Asian shares fell, with China’s indexes down 1%

Southeast Asian stock markets closed with gains

Asia-Pacific shares declined on Tuesday, with major indexes in China and South Korea declining at least 1%.

The Hang Seng index in Hong Kong slumped 1.43% to settle at 24,962.59.

China Evergrande New Energy Vehicle’s shares surged 4.56%. The rise came after the company vowed on Monday to start producing electric vehicles next year. As far as we know, the firm is linked to debt-laden developer Evergrande. Evergrande has already missed multiple coupon payments for its bonds in recent weeks.

Additionally, mainland Chinese stocks closed lower. The Shanghai Composite fell by 1.25% to close to 3,546.94, whereas the Shenzhen component sank 1.616% to 14,135.38.

Kospi in South Korea declined by 1.35% to settle at 2,916.38. Nikkei 225 in Japan fell 0.94% to close at 28,230.61. Meanwhile, the Topix index dropped 0.7% to end the trading day at 1,982.68.

Moreover, Australian stocks erased earlier increases as the S&P/ASX 200 dropped 0.26% to 7,280.70.

Furthermore, MSCI’s broadest index of Asia-Pacific shares, excluding Japan, slipped 1.08%.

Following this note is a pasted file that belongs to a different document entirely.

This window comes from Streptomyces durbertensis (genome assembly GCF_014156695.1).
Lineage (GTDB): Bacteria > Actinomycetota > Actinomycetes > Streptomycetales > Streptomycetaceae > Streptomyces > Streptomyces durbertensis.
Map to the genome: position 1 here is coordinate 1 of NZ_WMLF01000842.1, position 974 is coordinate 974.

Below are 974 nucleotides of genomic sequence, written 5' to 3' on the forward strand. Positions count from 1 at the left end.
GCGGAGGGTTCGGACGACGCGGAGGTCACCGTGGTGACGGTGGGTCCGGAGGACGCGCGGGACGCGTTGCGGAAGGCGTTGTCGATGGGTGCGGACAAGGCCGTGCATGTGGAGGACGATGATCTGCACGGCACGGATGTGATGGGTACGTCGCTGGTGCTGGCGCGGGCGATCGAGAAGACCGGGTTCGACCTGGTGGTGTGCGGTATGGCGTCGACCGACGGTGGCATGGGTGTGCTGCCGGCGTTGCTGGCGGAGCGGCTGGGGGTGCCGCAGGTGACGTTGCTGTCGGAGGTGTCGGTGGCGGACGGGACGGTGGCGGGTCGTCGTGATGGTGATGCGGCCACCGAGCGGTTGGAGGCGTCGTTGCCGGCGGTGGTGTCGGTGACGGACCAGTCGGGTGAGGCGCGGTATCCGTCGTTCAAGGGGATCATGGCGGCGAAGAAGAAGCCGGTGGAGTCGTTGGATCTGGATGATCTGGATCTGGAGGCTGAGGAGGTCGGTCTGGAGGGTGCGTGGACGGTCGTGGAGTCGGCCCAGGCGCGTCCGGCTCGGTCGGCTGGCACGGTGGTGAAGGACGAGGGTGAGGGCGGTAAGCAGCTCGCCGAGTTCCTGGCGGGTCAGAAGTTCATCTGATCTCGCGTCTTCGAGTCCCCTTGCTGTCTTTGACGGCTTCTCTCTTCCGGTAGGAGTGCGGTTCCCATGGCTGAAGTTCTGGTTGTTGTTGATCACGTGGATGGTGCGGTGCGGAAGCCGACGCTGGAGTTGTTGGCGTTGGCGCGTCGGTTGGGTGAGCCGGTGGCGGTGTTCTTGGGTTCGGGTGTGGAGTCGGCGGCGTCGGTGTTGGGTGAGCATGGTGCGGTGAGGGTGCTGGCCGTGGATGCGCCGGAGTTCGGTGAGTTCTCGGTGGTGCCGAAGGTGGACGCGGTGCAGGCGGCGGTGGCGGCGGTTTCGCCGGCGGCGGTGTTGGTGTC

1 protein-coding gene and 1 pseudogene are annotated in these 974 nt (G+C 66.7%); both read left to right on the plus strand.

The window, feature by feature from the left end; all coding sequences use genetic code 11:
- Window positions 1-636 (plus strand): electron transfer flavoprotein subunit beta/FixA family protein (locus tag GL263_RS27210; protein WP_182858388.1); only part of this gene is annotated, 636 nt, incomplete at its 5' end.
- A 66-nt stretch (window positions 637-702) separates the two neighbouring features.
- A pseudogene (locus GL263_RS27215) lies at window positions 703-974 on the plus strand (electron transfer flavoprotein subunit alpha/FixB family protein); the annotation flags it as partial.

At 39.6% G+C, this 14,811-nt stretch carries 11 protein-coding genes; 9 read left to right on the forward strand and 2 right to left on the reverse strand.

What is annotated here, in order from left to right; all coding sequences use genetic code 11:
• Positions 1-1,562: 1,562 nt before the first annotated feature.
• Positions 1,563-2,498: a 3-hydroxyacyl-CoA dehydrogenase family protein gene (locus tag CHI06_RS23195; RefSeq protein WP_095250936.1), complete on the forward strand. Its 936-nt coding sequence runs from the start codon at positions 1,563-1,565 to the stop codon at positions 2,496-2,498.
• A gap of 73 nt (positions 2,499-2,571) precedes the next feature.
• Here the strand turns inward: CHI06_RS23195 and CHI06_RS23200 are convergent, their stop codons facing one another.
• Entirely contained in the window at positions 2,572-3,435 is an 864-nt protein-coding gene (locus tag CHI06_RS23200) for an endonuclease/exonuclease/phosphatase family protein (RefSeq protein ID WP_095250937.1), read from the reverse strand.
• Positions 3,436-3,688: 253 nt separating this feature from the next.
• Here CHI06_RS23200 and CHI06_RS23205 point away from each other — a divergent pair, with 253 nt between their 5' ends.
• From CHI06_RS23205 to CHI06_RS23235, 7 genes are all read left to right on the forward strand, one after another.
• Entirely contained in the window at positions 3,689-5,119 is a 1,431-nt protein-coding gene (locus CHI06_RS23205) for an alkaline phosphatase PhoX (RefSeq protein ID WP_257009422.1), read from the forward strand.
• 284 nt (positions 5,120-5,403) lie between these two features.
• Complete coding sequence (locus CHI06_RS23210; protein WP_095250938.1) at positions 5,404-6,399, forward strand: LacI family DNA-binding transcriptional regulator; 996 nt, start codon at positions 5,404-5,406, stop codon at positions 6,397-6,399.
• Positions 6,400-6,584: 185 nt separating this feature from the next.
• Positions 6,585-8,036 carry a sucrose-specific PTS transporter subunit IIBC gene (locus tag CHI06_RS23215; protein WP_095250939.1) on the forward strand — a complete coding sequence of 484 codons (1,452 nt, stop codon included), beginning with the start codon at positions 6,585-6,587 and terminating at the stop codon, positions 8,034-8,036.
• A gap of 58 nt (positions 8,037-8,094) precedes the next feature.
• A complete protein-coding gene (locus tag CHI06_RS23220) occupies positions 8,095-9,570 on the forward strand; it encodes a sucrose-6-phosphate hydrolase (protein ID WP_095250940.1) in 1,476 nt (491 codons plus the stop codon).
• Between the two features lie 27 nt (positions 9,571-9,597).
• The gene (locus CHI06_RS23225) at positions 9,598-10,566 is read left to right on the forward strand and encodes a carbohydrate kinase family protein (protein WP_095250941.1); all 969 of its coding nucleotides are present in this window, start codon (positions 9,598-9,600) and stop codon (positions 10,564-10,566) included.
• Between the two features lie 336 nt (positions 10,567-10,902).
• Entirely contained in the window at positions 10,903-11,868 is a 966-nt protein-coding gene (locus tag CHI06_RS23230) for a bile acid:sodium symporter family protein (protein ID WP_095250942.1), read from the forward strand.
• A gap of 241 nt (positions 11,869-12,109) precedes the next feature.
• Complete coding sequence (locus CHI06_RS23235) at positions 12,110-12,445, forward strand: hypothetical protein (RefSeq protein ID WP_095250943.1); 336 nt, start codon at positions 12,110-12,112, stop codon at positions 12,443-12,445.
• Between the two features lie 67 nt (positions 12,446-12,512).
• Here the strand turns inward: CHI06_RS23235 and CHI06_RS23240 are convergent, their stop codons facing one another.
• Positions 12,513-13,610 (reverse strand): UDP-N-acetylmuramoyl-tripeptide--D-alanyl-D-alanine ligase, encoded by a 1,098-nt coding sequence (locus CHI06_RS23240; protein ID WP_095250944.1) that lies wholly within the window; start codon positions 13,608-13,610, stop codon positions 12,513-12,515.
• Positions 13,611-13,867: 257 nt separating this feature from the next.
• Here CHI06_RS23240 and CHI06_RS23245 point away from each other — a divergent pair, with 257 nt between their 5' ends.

the Dow Jones Industrial Average plunged 250.19 points to close to 34,496.06

Oil prices rose in the Asia trading hours, adding to gains after a recent boost above $80. International benchmark Brent crude futures gained 0.24% to close to $83.85 per barrel. Meanwhile, U.S. crude futures boosted 0.11% to $80.61 per barrel.

According to an economist at National Australia Bank, Tapas Strickland, the growth in energy prices is fuelling concerns that the transitory lift in inflation may be longer-lasting.

The recent rise in oil prices comes as a recovery in global demand contributed to power shortages in major economies such as China. Last week, the Organization of the Petroleum Exporting Countries and its allies (OPEC+) also opted against a supply increase. It further fuelled the oil price rally.

Furthermore, the Dow Jones Industrial Average plunged 250.19 points to close to 34,496.06. Additionally, the S&P 500 fell 0.69% to 4,361.19, whereas the Nasdaq Composite dropped 0.64% to settle at 14,486.20.

The U.S. dollar index, which measures the dollar against its peers, was at 94.335 after a recent recovery from below 94.2.

The safe-haven currency, the Japanese yen, traded at 113.26 per dollar after yesterday’s decline from below 112.8 against the dollar. The risk-sensitive Australian dollar changed hands at $0.7355, above levels about $0.73 hit earlier in the trading week.


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